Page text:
Wasn’t Marcum’s history and workout program discussed? If it was, then why agree to this?

Santana does have the resume to set his own program, but abused it when he threw off the mound without Collins’ knowledge the first week of March.

johan santana mets dodgers 072012The Mets said they monitored Santana in the off-season, and told him to go easy since he rehabbed the previous two winters. Something was lost in the communication as Santana wasn’t ready when spring training began and will open the season on the disabled list.

Collins said Santana knows his own body, but here’s a guy who hasn’t worked an inning all spring and at the beginning wanted to pitch in the World Baseball Classic. Had he done so, the results could have been career threatening.

Early in camp, after Alderson questioned Santana’s conditioning, the lefthander, angry with the Mets and media, threw off the mound without his manager’s knowledge. Collins wasn’t happy then and now must be fuming because Santana has done little since and has no set timetable. One must wonder how much that stunt set him back.

There are other examples of how the Mets let their starting pitches get away with setting their own routine that ended badly.

In 2009, Mike Pelfrey refused to go on the disabled list and miss a start and insisted on the start being pushed back. To placate him, the Mets brought up a starter from the minors, but to make room released reliever Darren O’Day, who only proved to be a key in the Rangers getting to the World Series twice.

O’Day has worked 247.2 innings in his five-year career with 217 strikeouts, 63 walks, a 2.73 ERA and 1.058 WHIP. The Mets don’t have anybody with that production in their current bullpen.

The Mets also let Pedro Martinez march to his own tune with mixed results for several years. Is Pedro pitching today? What’s going on with Pedro? It was like that every spring.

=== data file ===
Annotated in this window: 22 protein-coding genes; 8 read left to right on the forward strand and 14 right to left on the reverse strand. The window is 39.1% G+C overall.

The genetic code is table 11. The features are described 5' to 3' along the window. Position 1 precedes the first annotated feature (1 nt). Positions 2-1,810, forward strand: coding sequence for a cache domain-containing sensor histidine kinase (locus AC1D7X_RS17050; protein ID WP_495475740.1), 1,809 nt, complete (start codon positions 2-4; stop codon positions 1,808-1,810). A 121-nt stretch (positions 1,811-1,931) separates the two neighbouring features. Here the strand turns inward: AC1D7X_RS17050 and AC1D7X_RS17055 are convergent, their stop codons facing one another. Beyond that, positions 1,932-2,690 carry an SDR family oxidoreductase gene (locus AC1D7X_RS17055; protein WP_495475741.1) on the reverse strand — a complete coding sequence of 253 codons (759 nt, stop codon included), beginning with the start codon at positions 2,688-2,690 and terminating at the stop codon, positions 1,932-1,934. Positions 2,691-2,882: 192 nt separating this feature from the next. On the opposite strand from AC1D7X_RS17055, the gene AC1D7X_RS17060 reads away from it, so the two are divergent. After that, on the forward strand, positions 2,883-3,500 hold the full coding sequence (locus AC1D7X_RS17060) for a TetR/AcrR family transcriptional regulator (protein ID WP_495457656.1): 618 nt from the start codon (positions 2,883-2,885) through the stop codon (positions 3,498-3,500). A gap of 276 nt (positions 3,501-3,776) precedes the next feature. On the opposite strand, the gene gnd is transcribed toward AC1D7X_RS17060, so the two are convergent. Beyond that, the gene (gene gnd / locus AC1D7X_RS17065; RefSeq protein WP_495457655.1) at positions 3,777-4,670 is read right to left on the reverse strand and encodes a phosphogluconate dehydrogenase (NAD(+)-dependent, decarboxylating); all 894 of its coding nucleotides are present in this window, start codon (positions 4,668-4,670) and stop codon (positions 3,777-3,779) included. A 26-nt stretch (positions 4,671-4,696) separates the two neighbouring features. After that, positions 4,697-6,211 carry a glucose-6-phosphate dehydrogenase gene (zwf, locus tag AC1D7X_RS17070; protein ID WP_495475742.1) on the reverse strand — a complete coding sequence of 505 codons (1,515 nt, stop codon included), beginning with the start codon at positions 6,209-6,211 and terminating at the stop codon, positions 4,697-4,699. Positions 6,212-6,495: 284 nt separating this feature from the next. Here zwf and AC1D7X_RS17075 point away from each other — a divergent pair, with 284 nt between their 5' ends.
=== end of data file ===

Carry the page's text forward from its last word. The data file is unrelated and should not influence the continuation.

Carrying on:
The Mets did everything they could, including alienating a future Hall of Famer, Tom Glavine, to placate Martinez and his whims.Of course, don’t forget Oliver Perez, whom former GM Omar Minaya signed to a disastrous three-year contract. The height of the absurdity is when Perez refused a minor league assignment – as was his contractual right – to work on his mechanics.

Consequently, the Mets carried him the rest of the season rather than release him and eat his contract, which they eventually did the following spring.

Funny, the Mets once had the stones – but no brains – and traded Tom Seaver, who wasn’t happy with his contract. Now it seems they don’t have either, as the trend is obvious, from Alderson to Minaya, and with each of the managers, to let some starters dictate to them how things would be and it turned out for the worse.

Will it be that way in 2013 with Marcum and Santana?

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Mets Time Machine: Seattle’s Price Tag For Lee Is Mejia or Flores Sat, 09 Mar 2013 06:17:08 +0000 In this edition of a not-so-regular MMO feature that first appeared in 2007, our reader Pietro Sinapi gets the well deserved hat tip for taking us back to June 30, 2010 when the big news of the day was the Mets and their pursuit of Mariners ace Cliff Lee.

Joel Sherman of the New York Post reported that if the Mets wanted Lee they needed to up the ante and make the M’s an offer they couldn’t refuse:

You are not getting Lee for Fernando Martinez and Josh Thole. That would be painless for the Mets. I don’t know if an injury-prone outfield prospect (Martinez) and a fringe catching prospect (Thole) are worth as much as the two first-round compensation picks an acquiring team would receive if it lost Lee to free agency after the season. So why would the Mariners gift-wrap Lee and those two picks for such a meager return? Flip it; if you ran the Mets would you trade Lee for the equivalent of Martinez and Thole? Of course not.

Thus, if the Mets want Lee — and, boy, do they ever — a trade will have to be built around Jenrry Mejia, whom Seattle likes, but does not love, or Wilmer Flores, an 18-year-old infielder already thriving at High-A. In conversations with Mariner officials, I strongly sensed they would accept no less than one blue-chip prospect or they will not do this trade.